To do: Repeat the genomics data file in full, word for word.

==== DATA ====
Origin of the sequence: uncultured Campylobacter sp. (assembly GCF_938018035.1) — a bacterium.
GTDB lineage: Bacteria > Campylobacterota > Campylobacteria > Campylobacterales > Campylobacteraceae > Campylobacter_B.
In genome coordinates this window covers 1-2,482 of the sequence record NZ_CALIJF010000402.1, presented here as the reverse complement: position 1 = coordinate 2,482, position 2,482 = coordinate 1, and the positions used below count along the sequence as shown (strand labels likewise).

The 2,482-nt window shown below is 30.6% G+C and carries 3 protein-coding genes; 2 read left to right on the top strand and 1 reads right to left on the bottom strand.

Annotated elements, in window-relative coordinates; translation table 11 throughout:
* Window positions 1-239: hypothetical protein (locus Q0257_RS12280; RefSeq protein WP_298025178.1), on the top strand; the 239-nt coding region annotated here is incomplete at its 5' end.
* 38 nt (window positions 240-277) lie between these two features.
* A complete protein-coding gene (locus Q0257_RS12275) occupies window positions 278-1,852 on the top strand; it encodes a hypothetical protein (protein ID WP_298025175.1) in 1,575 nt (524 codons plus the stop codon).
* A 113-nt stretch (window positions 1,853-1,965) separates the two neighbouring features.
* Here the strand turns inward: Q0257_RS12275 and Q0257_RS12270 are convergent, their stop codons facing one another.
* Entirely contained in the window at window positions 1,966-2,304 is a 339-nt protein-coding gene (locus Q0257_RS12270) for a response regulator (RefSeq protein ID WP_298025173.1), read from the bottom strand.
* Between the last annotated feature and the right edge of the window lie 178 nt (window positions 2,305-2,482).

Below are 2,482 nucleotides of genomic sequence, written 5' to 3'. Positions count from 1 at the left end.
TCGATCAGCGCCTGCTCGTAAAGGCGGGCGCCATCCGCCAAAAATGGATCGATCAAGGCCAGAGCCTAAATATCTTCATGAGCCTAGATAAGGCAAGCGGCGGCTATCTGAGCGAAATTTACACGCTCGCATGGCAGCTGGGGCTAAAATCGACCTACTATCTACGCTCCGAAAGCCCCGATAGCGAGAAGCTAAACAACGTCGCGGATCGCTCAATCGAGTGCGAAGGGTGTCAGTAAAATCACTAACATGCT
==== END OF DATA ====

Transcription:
Origin of the sequence: uncultured Campylobacter sp. (assembly GCF_938018035.1) — a bacterium.
GTDB lineage: Bacteria > Campylobacterota > Campylobacteria > Campylobacterales > Campylobacteraceae > Campylobacter_B.
In genome coordinates this window covers 1-2,482 of the sequence record NZ_CALIJF010000402.1, presented here as the reverse complement: position 1 = coordinate 2,482, position 2,482 = coordinate 1, and the positions used below count along the sequence as shown (strand labels likewise).

The 2,482-nt window shown below is 30.6% G+C and carries 3 protein-coding genes; 2 read left to right on the top strand and 1 reads right to left on the bottom strand.

Annotated elements, in window-relative coordinates; translation table 11 throughout:
* Window positions 1-239: hypothetical protein (locus Q0257_RS12280; RefSeq protein WP_298025178.1), on the top strand; the 239-nt coding region annotated here is incomplete at its 5' end.
* 38 nt (window positions 240-277) lie between these two features.
* A complete protein-coding gene (locus Q0257_RS12275) occupies window positions 278-1,852 on the top strand; it encodes a hypothetical protein (protein ID WP_298025175.1) in 1,575 nt (524 codons plus the stop codon).
* A 113-nt stretch (window positions 1,853-1,965) separates the two neighbouring features.
* Here the strand turns inward: Q0257_RS12275 and Q0257_RS12270 are convergent, their stop codons facing one another.
* Entirely contained in the window at window positions 1,966-2,304 is a 339-nt protein-coding gene (locus Q0257_RS12270) for a response regulator (RefSeq protein ID WP_298025173.1), read from the bottom strand.
* Between the last annotated feature and the right edge of the window lie 178 nt (window positions 2,305-2,482).

Below are 2,482 nucleotides of genomic sequence, written 5' to 3'. Positions count from 1 at the left end.
TCGATCAGCGCCTGCTCGTAAAGGCGGGCGCCATCCGCCAAAAATGGATCGATCAAGGCCAGAGCCTAAATATCTTCATGAGCCTAGATAAGGCAAGCGGCGGCTATCTGAGCGAAATTTACACGCTCGCATGGCAGCTGGGGCTAAAATCGACCTACTATCTACGCTCCGAAAGCCCCGATAGCGAGAAGCTAAACAACGTCGCGGATCGCTCAATCGAGTGCGAAGGGTGTCAGTAAAATCACTAACATGCT